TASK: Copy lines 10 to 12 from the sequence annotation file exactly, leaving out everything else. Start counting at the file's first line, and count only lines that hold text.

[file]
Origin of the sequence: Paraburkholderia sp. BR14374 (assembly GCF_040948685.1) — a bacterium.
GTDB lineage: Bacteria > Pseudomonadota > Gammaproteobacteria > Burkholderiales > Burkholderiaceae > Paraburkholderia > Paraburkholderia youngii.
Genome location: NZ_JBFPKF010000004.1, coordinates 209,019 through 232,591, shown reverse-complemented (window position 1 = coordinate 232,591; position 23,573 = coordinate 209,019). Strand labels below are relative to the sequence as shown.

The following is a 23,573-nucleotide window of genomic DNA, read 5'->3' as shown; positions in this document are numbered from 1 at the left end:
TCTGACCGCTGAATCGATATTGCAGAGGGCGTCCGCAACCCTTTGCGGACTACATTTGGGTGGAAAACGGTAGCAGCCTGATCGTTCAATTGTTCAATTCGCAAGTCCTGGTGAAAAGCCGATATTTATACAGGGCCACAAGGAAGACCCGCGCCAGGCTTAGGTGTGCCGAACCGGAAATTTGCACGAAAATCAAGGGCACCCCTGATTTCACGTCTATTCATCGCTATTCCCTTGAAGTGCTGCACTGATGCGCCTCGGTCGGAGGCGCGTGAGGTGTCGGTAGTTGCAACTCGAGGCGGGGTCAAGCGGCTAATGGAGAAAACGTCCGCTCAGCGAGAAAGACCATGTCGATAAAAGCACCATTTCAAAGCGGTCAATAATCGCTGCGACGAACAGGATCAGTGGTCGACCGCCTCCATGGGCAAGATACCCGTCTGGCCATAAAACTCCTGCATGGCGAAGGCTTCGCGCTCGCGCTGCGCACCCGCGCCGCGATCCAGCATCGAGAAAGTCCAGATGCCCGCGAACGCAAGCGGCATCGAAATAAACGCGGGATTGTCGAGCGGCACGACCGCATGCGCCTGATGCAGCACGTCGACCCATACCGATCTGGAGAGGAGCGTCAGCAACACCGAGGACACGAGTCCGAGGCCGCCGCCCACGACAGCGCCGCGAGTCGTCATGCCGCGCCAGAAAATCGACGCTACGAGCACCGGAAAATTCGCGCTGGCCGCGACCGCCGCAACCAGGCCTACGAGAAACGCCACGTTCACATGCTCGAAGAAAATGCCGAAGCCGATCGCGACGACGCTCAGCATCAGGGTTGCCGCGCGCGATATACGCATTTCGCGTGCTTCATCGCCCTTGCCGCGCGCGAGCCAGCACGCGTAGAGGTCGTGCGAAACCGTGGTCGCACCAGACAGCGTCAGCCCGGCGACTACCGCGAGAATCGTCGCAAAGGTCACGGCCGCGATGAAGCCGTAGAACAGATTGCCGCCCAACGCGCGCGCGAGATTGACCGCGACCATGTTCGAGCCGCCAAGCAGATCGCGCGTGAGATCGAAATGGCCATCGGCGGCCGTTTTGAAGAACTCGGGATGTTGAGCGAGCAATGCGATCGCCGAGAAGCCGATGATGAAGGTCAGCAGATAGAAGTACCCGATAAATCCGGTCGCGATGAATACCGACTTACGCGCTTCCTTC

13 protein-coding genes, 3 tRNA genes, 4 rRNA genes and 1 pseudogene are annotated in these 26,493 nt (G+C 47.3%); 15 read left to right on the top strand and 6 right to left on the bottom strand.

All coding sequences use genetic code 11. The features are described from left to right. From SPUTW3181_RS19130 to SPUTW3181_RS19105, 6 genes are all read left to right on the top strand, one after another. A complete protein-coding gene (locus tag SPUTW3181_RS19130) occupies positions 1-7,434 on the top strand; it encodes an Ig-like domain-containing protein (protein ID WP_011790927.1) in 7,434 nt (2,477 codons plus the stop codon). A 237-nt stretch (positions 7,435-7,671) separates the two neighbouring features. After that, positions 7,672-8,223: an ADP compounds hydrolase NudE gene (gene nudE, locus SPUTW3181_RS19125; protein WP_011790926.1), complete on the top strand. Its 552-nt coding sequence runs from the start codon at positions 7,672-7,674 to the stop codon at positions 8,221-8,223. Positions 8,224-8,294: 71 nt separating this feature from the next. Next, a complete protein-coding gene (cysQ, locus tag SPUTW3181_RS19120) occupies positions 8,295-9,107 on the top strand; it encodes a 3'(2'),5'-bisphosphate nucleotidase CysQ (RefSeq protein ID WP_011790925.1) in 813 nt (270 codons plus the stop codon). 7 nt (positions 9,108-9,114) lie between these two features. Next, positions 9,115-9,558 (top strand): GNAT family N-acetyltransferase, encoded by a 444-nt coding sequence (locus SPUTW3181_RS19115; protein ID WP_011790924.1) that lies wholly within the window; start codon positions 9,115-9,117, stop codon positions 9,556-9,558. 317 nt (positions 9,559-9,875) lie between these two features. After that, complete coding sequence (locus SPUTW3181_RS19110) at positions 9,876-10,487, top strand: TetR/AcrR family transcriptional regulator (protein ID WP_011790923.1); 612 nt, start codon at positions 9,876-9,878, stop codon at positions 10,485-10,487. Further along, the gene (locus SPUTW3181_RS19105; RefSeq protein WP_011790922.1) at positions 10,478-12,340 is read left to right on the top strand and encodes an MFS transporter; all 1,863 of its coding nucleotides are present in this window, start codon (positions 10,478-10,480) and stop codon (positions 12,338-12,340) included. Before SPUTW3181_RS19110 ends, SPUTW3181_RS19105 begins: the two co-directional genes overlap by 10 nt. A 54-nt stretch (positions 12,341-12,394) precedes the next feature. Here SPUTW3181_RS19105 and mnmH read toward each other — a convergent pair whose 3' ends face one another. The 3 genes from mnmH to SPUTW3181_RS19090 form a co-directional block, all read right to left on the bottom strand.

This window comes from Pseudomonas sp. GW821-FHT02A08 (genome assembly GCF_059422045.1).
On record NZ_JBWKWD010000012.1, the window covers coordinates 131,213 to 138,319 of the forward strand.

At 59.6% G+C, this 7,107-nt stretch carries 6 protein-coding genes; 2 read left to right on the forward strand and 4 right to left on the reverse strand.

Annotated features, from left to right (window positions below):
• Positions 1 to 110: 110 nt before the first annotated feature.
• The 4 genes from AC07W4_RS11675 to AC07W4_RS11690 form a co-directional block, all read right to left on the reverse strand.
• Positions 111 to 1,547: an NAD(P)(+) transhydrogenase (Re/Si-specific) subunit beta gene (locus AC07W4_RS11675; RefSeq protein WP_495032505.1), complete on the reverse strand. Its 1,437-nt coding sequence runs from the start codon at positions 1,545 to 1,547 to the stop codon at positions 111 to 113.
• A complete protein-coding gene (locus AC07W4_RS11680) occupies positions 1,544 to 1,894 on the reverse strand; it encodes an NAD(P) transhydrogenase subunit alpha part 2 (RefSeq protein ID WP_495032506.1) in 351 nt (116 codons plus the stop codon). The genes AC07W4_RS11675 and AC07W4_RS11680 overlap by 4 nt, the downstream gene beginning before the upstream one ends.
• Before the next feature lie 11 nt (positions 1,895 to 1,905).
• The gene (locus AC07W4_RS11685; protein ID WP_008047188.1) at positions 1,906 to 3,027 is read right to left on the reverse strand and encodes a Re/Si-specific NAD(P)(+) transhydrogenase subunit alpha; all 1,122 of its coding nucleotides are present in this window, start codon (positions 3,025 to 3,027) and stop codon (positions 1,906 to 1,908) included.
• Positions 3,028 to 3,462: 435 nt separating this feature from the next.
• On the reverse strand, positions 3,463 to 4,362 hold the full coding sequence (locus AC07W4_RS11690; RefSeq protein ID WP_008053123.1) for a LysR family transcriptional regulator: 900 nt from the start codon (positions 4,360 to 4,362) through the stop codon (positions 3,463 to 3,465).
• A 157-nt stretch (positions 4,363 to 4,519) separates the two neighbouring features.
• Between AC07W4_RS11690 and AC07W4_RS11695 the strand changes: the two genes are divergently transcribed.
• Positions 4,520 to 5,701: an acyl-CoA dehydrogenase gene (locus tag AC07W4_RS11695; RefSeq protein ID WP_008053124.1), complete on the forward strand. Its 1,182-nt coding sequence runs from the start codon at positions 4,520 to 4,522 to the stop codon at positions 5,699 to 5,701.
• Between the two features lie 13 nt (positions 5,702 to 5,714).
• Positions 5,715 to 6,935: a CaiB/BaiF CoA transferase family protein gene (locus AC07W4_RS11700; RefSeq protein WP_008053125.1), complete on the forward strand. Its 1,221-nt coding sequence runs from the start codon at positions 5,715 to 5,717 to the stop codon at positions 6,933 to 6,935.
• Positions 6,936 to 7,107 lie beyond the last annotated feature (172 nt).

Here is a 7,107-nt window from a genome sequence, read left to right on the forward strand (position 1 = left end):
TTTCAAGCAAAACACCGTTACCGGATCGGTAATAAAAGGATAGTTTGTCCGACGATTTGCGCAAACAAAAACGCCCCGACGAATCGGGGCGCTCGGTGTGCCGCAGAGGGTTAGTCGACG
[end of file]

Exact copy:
At 59.6% G+C, this 7,107-nt stretch carries 6 protein-coding genes; 2 read left to right on the forward strand and 4 right to left on the reverse strand.

Annotated features, from left to right (window positions below):
• Positions 1 to 110: 110 nt before the first annotated feature.